Post Hoc Ergo Propter Hoc

By Jeff Gainer


(Author's note: This essay originally appeared in the 04 April 2002 issue of the Cutter IT Journal E-Mail Advisor.) 

For the most part, functional testing seems to be pretty straightforward. Do this, that happens. Is "that" what we expected? If so, the test passes; if anything else happens, it fails. Seems pretty simple.

The phrase "Post hoc, ergo propter hoc" (After this, therefore, because of this), contains a warning against the fallacy of presuming that if two events occur together, or in sequence, then one is necessarily causing the other. This sort of logical error is fairly simple to root out in functional, white-box, and unit testing, which makes a strong case for testing tests before executing them. In the realm of performance testing, however, determining which event causes another-of if they are both occurring because of a third, undefined cause-- is a far more complicated matter.

Ideally, functional testing relies solely on the logical paths of the application under test. Performance testing an e-business application, however, can present a far thornier set of problems. When designing tests, particularly performance tests, it is important to define the objective of the test-does it test a business scenario, or does it test an infrastructure weakness? I have observed clients lumping all their tests under the single label of performance tests without giving much regard to their individual purposes. Yet, a rare few classify their performance tests as stress tests, limit tests, aging tests, capacity tests, all with detailed definitions and objectives. The names donít much matter, but their definitions do. Make certain that everyone-from line testers to sponsors and stakeholders-understand what each category of test is designed to do.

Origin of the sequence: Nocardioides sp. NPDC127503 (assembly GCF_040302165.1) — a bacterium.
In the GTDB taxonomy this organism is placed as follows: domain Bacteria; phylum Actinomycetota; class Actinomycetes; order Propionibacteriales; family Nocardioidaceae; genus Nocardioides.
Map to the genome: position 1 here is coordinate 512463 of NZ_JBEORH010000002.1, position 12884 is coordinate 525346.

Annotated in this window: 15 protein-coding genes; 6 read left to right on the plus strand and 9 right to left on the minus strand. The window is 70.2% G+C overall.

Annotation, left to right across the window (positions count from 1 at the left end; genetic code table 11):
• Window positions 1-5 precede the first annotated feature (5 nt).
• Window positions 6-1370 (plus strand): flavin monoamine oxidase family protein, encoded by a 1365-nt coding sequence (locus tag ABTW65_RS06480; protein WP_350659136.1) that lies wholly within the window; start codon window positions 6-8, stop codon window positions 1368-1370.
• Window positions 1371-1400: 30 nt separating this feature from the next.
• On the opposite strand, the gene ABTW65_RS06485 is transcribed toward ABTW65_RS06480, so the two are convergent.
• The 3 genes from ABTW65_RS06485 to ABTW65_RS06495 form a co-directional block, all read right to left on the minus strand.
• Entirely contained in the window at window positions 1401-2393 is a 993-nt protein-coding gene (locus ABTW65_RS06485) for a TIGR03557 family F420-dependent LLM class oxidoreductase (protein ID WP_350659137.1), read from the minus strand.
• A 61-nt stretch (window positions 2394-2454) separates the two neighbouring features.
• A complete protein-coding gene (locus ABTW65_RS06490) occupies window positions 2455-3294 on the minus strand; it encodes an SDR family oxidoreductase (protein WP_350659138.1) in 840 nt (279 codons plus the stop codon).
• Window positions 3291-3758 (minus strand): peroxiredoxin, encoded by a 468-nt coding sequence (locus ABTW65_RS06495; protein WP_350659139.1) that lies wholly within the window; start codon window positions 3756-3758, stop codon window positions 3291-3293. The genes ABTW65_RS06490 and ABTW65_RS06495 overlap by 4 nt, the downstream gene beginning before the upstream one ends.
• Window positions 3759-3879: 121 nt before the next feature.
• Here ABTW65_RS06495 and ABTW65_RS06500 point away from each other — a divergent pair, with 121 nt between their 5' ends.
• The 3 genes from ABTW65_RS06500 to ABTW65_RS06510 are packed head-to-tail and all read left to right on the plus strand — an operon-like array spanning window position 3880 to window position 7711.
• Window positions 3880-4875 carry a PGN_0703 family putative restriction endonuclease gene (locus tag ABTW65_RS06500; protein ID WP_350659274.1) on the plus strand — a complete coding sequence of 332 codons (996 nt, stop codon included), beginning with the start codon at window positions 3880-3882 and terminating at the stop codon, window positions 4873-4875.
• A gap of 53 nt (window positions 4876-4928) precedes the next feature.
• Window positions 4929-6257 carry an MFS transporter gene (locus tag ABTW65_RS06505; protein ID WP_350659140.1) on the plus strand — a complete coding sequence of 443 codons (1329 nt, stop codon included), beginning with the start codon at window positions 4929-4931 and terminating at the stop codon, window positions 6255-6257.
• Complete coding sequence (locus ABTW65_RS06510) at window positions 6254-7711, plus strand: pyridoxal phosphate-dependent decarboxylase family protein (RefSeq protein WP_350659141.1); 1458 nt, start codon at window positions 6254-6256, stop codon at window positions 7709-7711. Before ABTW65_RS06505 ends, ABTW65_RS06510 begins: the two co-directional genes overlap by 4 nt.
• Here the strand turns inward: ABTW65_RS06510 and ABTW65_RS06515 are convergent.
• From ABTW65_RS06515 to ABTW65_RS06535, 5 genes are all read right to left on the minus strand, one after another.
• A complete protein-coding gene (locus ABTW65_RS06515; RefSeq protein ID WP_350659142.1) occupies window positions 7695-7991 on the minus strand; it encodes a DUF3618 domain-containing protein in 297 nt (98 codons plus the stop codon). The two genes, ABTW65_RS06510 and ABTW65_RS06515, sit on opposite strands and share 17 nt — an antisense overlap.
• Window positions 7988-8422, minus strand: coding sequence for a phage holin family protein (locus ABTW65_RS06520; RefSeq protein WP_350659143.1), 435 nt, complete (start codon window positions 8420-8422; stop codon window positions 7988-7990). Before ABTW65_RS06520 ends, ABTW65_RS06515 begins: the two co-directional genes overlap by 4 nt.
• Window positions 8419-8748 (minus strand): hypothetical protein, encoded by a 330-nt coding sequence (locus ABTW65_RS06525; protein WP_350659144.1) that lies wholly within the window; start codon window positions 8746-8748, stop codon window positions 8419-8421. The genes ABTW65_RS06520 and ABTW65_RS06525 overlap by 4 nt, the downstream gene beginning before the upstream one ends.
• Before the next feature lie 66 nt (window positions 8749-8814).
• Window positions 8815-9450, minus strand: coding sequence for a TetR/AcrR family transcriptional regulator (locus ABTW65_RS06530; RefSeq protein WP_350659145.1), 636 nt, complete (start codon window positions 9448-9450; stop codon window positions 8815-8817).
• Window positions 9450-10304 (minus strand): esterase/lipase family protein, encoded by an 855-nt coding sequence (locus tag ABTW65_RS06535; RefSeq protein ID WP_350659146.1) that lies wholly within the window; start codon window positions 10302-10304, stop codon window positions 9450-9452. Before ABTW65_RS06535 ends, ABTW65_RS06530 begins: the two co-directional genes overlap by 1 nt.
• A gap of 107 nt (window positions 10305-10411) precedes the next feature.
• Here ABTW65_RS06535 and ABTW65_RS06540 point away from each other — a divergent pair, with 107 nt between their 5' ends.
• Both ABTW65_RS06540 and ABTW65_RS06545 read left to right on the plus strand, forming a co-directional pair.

In the first of two kinds of tests are those designed to answer the questions posed by the applicationís use: can it withstand a predefined or ever-increasing volumes of users and/or transactions? Like business-rule functional tests, these tests are best designed by domain experts, or at a minimum, have their requirements outlined by application domain experts. I have found that getting these requirements, however, is problematic because often these requirements simply have never been defined. Even if they have been defined, these requirements are frequently based on guesses, both educated and uneducated. Sometimes, though, only a test in the field will suffice-witness the high-profile news stories about Web sites that crash instantly on their debut, or how internet backbones have become hopelessly clogged when a major news stories breaks.

The other type of tests, however, are best designed by technological experts who know how to "break" a system. These are the pass/fail tests of the infrastructure. The technical experts know the various levels involved-the routers, the databases, the load balancing, etc.--and are best qualified to design tests to assault these various vulnerabilities. The test definitions and classifications must be clearly defined and should never be used interchangeably-just as a null string and an empty string are rarely the same thing, depending on the environment, a stress test and a performance test may well test very different objectives.

--Jeff Gainer

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(c)2002 Cutter Information Corp. All rights reserved. This article has been reprinted with the permission of the publisher, Cutter Information Corp., a provider of information resources for IT professionals worldwide.

This article originally appeared in the Cutter IT E-Mail Advisor, a supplement to Cutter IT Journal. www.cutter.com/itjournal

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